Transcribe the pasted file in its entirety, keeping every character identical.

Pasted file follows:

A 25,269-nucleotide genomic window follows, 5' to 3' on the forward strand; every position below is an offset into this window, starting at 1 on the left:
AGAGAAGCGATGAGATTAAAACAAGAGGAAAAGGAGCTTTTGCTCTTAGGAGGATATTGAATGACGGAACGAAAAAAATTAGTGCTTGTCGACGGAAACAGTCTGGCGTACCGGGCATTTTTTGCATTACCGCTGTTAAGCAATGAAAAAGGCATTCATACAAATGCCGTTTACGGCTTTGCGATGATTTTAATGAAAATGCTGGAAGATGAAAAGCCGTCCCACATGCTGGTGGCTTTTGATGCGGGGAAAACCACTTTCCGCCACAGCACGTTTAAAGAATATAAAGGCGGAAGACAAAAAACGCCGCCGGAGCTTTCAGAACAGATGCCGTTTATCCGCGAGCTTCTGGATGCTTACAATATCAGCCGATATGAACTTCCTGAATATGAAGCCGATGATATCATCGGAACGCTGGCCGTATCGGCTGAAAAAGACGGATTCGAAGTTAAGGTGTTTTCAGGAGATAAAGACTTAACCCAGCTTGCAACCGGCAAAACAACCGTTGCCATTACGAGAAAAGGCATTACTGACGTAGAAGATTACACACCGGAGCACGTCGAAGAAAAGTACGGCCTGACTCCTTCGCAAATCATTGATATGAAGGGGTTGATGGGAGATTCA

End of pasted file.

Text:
A 25,269-nucleotide genomic window follows, 5' to 3' on the forward strand; every position below is an offset into this window, starting at 1 on the left:
AGAGAAGCGATGAGATTAAAACAAGAGGAAAAGGAGCTTTTGCTCTTAGGAGGATATTGAATGACGGAACGAAAAAAATTAGTGCTTGTCGACGGAAACAGTCTGGCGTACCGGGCATTTTTTGCATTACCGCTGTTAAGCAATGAAAAAGGCATTCATACAAATGCCGTTTACGGCTTTGCGATGATTTTAATGAAAATGCTGGAAGATGAAAAGCCGTCCCACATGCTGGTGGCTTTTGATGCGGGGAAAACCACTTTCCGCCACAGCACGTTTAAAGAATATAAAGGCGGAAGACAAAAAACGCCGCCGGAGCTTTCAGAACAGATGCCGTTTATCCGCGAGCTTCTGGATGCTTACAATATCAGCCGATATGAACTTCCTGAATATGAAGCCGATGATATCATCGGAACGCTGGCCGTATCGGCTGAAAAAGACGGATTCGAAGTTAAGGTGTTTTCAGGAGATAAAGACTTAACCCAGCTTGCAACCGGCAAAACAACCGTTGCCATTACGAGAAAAGGCATTACTGACGTAGAAGATTACACACCGGAGCACGTCGAAGAAAAGTACGGCCTGACTCCTTCGCAAATCATTGATATGAAGGGGTTGATGGGAGATTCA